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Discussion Starter · #1 ·
I've had IBS for about 7 years and it has steadily worsened. Now I've been told that I'm severely anemic and that I'm malnourished. My new doctor has told me that because I have so little "friendly bacteria" in my gut and the lining of my stomach is so destroyed from the IBS, I am unable to properly absorb nutrients from my food. I have a ton of nutrient deficiencies -- Vitamin D, iron, Vitamin C, etc.

Now I am worried that I won't be able to safely get pregnant and carry a child to term, or that if I do get pregnant, the baby might not develop correctly due to my inability to properly absorb nutrients.

My doctor says that we need to get my IBS under control before I try to get pregnant, but that she sees no reason why I won't be able to have children.

I am still worried, though, because so far, everything that we have tried to help ease my IBS flare ups has only made them worse. I understand that I have had this condition for 7 years and that it has therefore had the opportunity to impact many interrelated systems in my body which will take time to heal. But I can't help wondering if even after I get my IBS symptoms under better control, I will never be truly healthy enough to safely carry a child to term. My husband and I have discussed the fact that if we had a child that experienced some malnourishment in the womb and ended up having developmental problems or other problems, it would just rip us up inside.

I know that some of you are pregnant even while still experiencing IBS attacks -- what has your doctor said about the health of your child?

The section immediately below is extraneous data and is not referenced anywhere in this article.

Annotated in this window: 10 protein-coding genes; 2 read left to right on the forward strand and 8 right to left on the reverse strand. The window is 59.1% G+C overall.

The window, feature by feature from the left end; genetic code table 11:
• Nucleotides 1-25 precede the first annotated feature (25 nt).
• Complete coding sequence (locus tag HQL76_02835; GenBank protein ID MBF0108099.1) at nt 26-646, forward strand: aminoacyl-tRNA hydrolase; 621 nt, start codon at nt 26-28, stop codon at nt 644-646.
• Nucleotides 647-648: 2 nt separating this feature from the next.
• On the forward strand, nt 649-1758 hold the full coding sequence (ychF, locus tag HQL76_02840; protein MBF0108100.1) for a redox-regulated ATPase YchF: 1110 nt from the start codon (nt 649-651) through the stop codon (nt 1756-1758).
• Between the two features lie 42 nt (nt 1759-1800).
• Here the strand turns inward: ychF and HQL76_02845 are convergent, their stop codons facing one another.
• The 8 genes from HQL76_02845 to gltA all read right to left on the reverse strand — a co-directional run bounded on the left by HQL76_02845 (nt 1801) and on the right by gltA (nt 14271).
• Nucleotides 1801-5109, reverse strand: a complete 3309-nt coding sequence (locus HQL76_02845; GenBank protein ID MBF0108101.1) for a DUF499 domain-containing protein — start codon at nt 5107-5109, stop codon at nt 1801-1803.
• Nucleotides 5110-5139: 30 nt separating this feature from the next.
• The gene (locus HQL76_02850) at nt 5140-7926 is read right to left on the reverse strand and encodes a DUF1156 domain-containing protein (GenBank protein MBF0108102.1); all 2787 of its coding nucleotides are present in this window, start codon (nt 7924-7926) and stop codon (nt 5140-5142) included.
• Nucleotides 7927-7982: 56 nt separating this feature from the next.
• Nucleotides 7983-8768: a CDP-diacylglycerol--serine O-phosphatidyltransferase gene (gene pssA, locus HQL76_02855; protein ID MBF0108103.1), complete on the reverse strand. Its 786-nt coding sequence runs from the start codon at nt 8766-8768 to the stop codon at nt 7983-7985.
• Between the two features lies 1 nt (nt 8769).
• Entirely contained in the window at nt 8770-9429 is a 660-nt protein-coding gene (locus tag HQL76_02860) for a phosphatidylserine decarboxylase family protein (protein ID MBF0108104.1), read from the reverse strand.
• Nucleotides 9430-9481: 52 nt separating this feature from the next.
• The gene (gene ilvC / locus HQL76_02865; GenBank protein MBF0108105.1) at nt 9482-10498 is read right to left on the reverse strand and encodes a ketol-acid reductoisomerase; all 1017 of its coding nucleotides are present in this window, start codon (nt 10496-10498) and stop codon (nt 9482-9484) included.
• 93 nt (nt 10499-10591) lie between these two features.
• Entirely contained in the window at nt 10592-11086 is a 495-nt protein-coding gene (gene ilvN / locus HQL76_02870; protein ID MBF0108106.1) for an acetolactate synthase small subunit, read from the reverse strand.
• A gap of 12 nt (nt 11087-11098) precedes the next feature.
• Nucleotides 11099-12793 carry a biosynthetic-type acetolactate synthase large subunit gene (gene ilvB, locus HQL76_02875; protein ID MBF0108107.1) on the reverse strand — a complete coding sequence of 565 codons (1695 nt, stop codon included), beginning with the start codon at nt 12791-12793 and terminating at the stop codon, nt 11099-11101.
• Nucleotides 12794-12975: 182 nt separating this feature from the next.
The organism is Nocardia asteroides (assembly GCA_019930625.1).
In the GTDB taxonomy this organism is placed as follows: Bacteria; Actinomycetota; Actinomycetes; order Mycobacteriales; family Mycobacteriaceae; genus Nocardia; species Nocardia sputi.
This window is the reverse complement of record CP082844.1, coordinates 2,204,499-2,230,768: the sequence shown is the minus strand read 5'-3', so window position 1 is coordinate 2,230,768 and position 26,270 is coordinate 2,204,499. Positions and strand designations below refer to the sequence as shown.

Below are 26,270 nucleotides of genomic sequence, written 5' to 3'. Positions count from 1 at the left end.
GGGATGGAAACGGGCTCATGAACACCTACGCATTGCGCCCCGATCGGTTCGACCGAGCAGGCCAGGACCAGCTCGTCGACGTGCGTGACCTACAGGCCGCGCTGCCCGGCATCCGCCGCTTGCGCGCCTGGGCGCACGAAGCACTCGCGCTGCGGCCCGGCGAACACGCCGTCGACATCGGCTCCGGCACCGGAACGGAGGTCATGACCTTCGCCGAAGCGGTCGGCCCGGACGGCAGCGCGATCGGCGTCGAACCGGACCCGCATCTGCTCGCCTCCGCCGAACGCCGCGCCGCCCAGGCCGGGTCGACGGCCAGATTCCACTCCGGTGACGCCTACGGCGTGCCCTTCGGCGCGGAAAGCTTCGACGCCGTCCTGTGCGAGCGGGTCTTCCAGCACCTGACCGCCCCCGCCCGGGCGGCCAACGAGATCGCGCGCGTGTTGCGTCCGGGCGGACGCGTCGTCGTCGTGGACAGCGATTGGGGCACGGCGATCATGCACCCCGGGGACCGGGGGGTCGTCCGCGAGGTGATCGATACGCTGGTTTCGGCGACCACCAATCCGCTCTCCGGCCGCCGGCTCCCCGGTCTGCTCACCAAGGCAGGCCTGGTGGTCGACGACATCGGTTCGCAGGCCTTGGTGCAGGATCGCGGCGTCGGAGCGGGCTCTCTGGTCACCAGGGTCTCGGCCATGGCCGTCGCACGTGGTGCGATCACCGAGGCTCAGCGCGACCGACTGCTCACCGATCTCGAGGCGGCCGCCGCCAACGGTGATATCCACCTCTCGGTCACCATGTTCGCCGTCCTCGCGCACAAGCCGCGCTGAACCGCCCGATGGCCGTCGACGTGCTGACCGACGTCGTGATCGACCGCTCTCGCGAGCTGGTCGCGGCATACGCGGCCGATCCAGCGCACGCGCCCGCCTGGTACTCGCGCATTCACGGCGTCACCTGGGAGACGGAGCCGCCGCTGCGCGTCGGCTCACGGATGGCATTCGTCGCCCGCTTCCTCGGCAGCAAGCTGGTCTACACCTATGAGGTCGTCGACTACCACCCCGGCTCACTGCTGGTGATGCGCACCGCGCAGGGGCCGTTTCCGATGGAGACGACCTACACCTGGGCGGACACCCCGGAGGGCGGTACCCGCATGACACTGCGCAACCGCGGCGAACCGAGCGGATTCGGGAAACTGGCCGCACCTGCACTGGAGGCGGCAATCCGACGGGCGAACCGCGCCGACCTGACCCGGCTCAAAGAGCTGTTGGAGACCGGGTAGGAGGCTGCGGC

Has anyone else run into this problem? Do many of you have nutrient deficiencies?
 

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Nutrient deficiencies are not that common in IBS. Have you been tested for celiac disease? It can also effect fertility as well as cause nutrient deficiencies, so if you have that you need to know and get on a strict gluten free diet. Lots of people have healthy babies once they get the celiac under control.

I had a friend who couldn't eat anything at all while pregnant. They can do IV nutrition if absolutely necessary and her baby was healthy at birth, so there is always hope.
 

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Discussion Starter · #3 ·
Thank you for your encouragement... I hadn't thought of IV nutrition. My husband and I really want to have children, so that makes me very happy!

Yes, I've been tested for celiac -- I don't have it.

I had a feeling that nutrient deficiences weren't too common for other IBS sufferers, particularly because I haven't found a whole lot in Heather Van Vorous's IBS book about nutrient deficiencies. I have found a few posts on this forum and other places online by other people who have nutrient deficiences and need to take supplements, though, so I know I'm not alone. And it turns out that a lot of the same people who have nutrient deficiencies also seem to be sensitive to taking supplements, which is the case with me. At least some of the vitamin and mineral supplements that my doctor wanted me to try seem to have only worsened the IBS.

I hope that this forum will let me connect with others who have nutrient deficiences and/or challenges with being pregnant with IBS.

Thanks again!
 
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